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Er, no.

A person of Middle Eastern extraction is unlikely to vote BNP, don’t you think.

Also possibly the worst case of ripping a verse out of context and maliciously mis-applying it i’ve ever come across. And i’ve heard a lot of sermons, so that’s saying something.

Not to mention its about the ugliest advert i’ve ever seen.

surely this is against the trade descriptions act or something?

Hopefully this is an opportunity for the Church to shine by making a response that is united, emphasises love and God’s love for everyone, and provides a positive alternative to bigotry, hatred and negativity (words that people often associate with Christians when they try and “make a stand” about something).

How about hiring some adjacent billboards and saying “what would Jesus do?” and list stuff like loving enemies and giving to the poor and treating prostitutes with respect and welcoming outsiders? How about shining a light in the darkness?

Via Church Times and also Robb



  1. agree wholeheartedly with your analysis on the whole.

    However, if we define them as bigoted, we can do nothing other than apply the label to ourselves. Our club is exclusive too remember.

    Let’s not also forget the fact that it’s theologically unsound to use second conditional grammar about Jesus as it’s explicitly employed to conjure up alternative realities. It therefore implies that Jesus isn’t doing anything in the here and now because he’s either dead, fictitious or impotent.

    If we employ a slogan at all, it should be “What is Jesus doing?”

  2. Hello John, nice to ‘meet’ you.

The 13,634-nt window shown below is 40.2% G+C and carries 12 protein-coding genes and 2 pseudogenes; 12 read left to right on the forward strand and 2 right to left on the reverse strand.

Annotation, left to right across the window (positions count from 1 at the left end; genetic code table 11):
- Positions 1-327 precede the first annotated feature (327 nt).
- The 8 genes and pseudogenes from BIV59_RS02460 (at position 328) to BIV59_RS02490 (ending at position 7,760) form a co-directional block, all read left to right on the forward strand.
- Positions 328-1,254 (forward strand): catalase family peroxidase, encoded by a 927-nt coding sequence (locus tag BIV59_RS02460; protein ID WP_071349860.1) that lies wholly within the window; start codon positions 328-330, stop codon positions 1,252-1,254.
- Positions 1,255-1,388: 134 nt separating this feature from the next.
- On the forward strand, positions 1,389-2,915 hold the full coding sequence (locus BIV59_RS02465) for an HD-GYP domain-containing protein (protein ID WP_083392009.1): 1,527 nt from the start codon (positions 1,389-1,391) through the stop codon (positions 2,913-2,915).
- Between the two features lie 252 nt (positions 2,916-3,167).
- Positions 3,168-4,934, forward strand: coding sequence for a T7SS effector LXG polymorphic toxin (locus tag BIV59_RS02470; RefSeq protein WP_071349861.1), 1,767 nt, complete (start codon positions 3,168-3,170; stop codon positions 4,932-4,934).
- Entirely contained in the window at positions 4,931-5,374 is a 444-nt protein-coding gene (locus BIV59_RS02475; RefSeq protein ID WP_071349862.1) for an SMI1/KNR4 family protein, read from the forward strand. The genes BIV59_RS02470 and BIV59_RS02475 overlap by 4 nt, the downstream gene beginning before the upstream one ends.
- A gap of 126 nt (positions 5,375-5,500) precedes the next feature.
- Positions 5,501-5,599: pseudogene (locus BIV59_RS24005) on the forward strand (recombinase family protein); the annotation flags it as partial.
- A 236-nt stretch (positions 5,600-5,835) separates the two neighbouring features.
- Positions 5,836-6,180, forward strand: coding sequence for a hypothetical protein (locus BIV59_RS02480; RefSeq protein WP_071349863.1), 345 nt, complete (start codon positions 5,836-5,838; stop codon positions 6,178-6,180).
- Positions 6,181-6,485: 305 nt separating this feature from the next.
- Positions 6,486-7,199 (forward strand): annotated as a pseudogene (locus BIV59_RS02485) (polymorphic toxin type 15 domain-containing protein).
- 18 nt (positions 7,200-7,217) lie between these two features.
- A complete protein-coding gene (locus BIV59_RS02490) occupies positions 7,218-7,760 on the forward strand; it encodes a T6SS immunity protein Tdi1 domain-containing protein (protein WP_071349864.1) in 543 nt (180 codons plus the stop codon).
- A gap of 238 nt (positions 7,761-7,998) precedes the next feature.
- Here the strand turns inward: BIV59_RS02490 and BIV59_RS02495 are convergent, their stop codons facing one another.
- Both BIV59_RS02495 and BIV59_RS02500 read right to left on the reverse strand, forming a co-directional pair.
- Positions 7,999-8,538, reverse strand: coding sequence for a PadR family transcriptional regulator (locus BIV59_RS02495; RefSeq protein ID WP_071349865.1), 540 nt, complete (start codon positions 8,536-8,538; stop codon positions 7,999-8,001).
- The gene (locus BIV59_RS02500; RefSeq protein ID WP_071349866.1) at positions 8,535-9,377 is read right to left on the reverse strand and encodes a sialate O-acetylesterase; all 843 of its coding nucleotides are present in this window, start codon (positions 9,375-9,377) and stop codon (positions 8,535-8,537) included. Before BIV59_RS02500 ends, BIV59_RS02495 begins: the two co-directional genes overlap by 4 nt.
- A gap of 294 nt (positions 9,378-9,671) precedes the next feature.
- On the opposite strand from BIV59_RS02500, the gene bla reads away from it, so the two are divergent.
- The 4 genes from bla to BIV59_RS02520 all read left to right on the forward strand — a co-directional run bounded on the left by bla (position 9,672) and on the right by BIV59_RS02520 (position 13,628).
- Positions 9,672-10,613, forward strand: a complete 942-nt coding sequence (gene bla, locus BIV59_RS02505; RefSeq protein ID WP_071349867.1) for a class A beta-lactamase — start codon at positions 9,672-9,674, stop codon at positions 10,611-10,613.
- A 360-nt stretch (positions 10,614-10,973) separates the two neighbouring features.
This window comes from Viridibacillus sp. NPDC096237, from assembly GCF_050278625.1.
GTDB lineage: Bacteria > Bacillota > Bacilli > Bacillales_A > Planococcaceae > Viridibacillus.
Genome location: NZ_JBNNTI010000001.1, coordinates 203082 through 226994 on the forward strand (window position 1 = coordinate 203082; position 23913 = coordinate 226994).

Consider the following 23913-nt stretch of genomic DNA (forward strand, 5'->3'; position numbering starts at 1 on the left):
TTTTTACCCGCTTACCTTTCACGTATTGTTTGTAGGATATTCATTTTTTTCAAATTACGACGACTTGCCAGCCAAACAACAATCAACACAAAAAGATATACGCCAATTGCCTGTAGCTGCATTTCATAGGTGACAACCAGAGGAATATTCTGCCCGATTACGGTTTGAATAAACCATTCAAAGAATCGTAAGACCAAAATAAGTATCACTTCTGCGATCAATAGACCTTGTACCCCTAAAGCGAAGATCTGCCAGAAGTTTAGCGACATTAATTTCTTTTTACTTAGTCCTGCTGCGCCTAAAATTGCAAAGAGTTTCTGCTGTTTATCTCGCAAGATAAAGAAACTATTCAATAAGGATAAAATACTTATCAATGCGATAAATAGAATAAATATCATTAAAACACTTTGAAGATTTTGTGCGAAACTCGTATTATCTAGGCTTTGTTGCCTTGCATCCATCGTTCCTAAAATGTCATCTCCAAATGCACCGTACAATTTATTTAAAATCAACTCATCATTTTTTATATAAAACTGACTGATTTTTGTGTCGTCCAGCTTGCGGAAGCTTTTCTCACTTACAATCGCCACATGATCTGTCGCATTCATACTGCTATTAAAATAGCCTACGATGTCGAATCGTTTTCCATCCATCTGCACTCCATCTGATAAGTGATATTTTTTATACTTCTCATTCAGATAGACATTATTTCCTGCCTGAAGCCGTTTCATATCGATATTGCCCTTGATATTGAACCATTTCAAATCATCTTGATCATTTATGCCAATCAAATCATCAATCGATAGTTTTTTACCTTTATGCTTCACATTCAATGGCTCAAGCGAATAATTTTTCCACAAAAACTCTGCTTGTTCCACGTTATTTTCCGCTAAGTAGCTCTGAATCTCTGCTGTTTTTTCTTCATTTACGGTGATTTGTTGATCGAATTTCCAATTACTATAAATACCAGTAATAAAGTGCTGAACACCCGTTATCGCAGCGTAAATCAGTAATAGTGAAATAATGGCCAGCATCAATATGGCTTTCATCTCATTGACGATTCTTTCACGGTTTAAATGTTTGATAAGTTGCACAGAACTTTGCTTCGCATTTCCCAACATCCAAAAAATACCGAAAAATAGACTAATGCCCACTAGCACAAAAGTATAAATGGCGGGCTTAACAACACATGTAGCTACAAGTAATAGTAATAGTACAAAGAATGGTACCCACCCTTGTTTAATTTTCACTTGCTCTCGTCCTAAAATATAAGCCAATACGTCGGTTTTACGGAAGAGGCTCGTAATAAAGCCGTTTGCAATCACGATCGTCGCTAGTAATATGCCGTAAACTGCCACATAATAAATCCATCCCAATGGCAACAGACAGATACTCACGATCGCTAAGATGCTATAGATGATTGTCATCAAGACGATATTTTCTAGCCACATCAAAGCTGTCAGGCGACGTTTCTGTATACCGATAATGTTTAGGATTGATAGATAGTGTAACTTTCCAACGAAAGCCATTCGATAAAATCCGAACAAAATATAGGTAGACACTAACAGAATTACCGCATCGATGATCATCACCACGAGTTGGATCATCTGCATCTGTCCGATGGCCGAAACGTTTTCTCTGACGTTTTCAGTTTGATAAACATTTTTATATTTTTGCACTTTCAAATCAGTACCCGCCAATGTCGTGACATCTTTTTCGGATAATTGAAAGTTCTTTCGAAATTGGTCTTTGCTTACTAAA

Yes, the present tense question is better – in my defence, i was answering the question posed in the poster, rather than forming one of my own.

    As you haven’t really defined what “Our Club” is, i can’t comment on whether its exclusive or bigoted or both. But i don’t think the terms are synonymous. For example, i would say my taste in music can be pretty exclusive. I subscribe to music snob monthly magazine (ok, not its real name, but it might as well be), I have a deep personal dislike of Pete Waterman, the fact that Rob Gordon from High Fidelity is actually an Anti-hero largely passed me by.

    Does this make me a bigot, though? No! (although my sister may disagree). Why not? because i don’t persecute people who have different musical tastes to me (much), i don’t judge people solely on that one criteria (some of my best friends own scooter albums) and i wouldn’t forcibly remove anyone who likes boyzone from the country should i suddenly gain political power.

    Additionally, i would say that CS Lewis’ comments in Mere Christianity on the definition of the word “gentleman” are pertinent here.

  3. hey there… thanks for the reply. Just FYI, I realised that you were answering the question. I was just commenting on the question.

    Our club = the church (ekklesia)

    I just thought that your phrase “provides a positive alternative to bigotry” would be laughed at by the BNP who would accuse any Christian of bigotry at the drop of a hat. After all, we declare Jesus as the only way. Not only that but we have a mandate to go out of our way to tell people that irrespective of what other way they have chosen or are compelled to follow. Now, I wouldn’t class that as bigotry and intolerance because I see things from the inside. But I can see how those looking in from the outside would have no problem using that as a definition of bigotry. This is particularly so if they don’t subscribe to a belief in any deity as they’ll presume that we just made up and subscribed to this opinion ourselves and refuse to back down from it. So, perhaps it’s not so helpful to label the BNP as bigots when, by the very definition you use, we could be called the very same, no?

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  1. […] everyone now knows about the MPs’ expenses scandal; the BNP have put Jesus on their election posters, even as Nick Griffin has written about his belief in the separation of religion and politics; one […]

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